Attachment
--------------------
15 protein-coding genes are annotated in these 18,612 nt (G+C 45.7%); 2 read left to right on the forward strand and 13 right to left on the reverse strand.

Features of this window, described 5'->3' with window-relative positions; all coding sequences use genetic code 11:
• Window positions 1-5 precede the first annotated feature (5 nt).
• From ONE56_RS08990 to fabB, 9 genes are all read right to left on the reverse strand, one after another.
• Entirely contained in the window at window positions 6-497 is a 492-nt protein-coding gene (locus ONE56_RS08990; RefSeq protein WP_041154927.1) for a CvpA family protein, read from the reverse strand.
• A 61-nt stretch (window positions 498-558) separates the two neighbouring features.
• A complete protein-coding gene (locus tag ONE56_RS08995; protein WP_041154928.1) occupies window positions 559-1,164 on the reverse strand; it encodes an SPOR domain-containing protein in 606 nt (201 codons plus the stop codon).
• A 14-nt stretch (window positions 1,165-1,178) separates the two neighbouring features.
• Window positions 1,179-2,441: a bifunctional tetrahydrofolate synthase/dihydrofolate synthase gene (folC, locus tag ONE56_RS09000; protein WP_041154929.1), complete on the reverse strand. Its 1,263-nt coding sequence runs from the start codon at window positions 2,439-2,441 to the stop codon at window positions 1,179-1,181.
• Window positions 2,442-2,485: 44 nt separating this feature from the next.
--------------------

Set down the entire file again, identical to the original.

15 protein-coding genes are annotated in these 18,612 nt (G+C 45.7%); 2 read left to right on the forward strand and 13 right to left on the reverse strand.

Features of this window, described 5'->3' with window-relative positions; all coding sequences use genetic code 11:
• Window positions 1-5 precede the first annotated feature (5 nt).
• From ONE56_RS08990 to fabB, 9 genes are all read right to left on the reverse strand, one after another.
• Entirely contained in the window at window positions 6-497 is a 492-nt protein-coding gene (locus ONE56_RS08990; RefSeq protein WP_041154927.1) for a CvpA family protein, read from the reverse strand.
• A 61-nt stretch (window positions 498-558) separates the two neighbouring features.
• A complete protein-coding gene (locus tag ONE56_RS08995; protein WP_041154928.1) occupies window positions 559-1,164 on the reverse strand; it encodes an SPOR domain-containing protein in 606 nt (201 codons plus the stop codon).
• A 14-nt stretch (window positions 1,165-1,178) separates the two neighbouring features.
• Window positions 1,179-2,441: a bifunctional tetrahydrofolate synthase/dihydrofolate synthase gene (folC, locus tag ONE56_RS09000; protein WP_041154929.1), complete on the reverse strand. Its 1,263-nt coding sequence runs from the start codon at window positions 2,439-2,441 to the stop codon at window positions 1,179-1,181.
• Window positions 2,442-2,485: 44 nt separating this feature from the next.